Conduit Urbanism

[The ‘Post Carbon Highway: Strategic Differentiation of the Sectional Construct‘]

“Parallel to the current crisis of carbon-based fuel supply, planners, politicians, engineers and industrial leaders foresee a future of increasing demands for mobility combined with an unprecedented intensity of regional, polycentric urbanization and a decaying transport infrastructure… With mobility and energy infrastructural transformations already underway, and with its manufacturing base and population currently shifting and growing, the Great Lakes Megaregion might capitalize on the intersections of necessary infrastructural retooling and expansion by developing an ambitious and robust regional vision that re-conceives the entire network within an integrated physical, ecological and societal perspective.”

For a scenario-based take on regional urbanism – one which expands and contrasts with the distribution logistics of big box retail (per the current Infrastructural City blogiscussion), check out Kathy Velikov and Geoffrey Thun’s Conduit Urbanism. Their speculative project was recently featured in the worthwhile collection of essays in Landscapes of Energy, examining “the potential for bundled high speed mobility, communications infrastructure and freshwater resources tied to renewable energy sources within the Great Lakes Megaregion to engender new forms of urbanism, industry clusters, and symbiotic networks.

One comment

  1. thanks for bringing this up. I like the idea, especially the approach of rethinking the highway through the cross section with the plan being used to fill out the details. Currently, most of landscape design is still pretty cartesian (though a few excellent practitioners have been working to change this in recent decades, which the Marthur/DaCunha interview at Places points out well). Most of the time, at least in professional practice, the design is done in plan and the section is used only to fill out details. But if that is reversed, and the design in done in section and the plan is only coordinating the different sections, the ideas could be interesting.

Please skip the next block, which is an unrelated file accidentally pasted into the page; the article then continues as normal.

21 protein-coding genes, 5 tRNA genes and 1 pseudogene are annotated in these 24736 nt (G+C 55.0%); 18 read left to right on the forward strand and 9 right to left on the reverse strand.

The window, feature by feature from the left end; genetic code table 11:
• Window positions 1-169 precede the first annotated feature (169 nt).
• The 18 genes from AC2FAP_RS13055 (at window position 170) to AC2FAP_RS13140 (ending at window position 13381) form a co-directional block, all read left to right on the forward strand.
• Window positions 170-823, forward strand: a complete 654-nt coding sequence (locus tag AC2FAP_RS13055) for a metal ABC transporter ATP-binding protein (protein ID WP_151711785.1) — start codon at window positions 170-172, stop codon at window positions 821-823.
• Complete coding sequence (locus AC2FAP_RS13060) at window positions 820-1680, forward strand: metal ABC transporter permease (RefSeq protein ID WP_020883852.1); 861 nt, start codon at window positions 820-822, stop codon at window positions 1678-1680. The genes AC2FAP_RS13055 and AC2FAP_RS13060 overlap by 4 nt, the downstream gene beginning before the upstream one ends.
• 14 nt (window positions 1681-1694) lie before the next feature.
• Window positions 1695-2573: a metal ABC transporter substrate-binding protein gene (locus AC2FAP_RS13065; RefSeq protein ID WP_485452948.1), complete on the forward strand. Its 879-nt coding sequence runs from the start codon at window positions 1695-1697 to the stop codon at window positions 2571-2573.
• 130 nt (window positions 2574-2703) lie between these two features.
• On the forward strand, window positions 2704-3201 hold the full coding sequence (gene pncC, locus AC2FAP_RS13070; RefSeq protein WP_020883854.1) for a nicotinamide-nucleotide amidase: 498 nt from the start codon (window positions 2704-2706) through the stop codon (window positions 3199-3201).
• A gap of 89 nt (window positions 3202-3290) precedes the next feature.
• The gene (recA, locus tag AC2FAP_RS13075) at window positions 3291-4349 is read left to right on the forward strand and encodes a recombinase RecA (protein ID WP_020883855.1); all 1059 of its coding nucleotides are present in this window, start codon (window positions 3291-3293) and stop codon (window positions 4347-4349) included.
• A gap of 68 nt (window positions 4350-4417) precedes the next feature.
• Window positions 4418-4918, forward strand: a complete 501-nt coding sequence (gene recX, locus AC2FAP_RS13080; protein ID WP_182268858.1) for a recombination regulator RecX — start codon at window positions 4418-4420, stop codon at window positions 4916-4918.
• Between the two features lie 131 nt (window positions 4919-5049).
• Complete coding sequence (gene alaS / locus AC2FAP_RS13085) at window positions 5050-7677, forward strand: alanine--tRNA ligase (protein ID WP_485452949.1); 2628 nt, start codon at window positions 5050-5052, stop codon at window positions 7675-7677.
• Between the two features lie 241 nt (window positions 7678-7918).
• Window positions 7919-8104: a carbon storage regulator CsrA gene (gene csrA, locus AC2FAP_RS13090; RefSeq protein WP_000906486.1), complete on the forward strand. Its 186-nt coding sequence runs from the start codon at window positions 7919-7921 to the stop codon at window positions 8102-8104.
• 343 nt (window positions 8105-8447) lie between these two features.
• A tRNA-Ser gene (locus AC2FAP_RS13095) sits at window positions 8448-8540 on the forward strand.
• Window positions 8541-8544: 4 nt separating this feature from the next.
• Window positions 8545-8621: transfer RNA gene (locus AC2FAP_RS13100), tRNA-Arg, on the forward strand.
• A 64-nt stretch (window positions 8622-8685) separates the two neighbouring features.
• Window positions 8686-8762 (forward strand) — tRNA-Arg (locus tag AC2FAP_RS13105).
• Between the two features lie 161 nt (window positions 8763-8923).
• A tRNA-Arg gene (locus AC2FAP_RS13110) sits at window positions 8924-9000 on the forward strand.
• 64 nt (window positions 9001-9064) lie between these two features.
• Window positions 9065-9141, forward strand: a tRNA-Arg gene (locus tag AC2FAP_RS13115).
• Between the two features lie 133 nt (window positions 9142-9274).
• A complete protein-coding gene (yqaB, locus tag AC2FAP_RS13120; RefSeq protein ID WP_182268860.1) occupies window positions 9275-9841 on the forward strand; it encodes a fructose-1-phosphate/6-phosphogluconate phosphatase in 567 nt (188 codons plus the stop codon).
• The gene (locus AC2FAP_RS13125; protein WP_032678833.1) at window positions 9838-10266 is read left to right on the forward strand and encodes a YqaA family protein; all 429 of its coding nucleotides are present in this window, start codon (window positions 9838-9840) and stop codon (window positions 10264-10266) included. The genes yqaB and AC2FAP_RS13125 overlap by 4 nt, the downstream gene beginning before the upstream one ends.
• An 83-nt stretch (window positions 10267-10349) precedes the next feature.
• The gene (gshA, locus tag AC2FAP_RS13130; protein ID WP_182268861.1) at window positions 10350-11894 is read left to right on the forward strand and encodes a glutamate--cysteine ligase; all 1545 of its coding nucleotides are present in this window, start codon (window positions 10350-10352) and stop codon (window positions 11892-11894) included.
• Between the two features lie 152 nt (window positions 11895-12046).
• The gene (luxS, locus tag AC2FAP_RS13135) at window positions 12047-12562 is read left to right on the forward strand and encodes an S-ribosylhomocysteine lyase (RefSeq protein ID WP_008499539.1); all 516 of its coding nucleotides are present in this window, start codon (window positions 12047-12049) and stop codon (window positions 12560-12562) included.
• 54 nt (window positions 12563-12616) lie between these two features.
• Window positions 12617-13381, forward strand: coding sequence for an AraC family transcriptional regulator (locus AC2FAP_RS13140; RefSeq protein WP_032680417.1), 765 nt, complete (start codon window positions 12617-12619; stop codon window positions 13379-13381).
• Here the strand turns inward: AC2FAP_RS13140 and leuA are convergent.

Anyways, a good precedent for “conduit urbanism”, and tying in to your interest in corporate landscapes, would be the banana republics in the early 20th century. The company that became Chiquita banana agreed to build railroads for the central american governments desperate to “modernize”, and then they planted banana plantations in the ample right-of-ways alongside the tracks. This of course allowed them to “bundle resources and enable hypermobility” (or whatever). They had free land and transport for a new lucrative cash crop (as well as control of the railroads which allowed them to create puppet governments; hence the name ‘banana republics’).

    Decent project, though the fact that there would be multiple “cross sections” which would have to be coordinated in plan doesn’t seem to be dealt with. For instance, wind turbines can’t laid out according to the exact same logic/geometry as a highway and still work optimally, so how is that difference negotiated?

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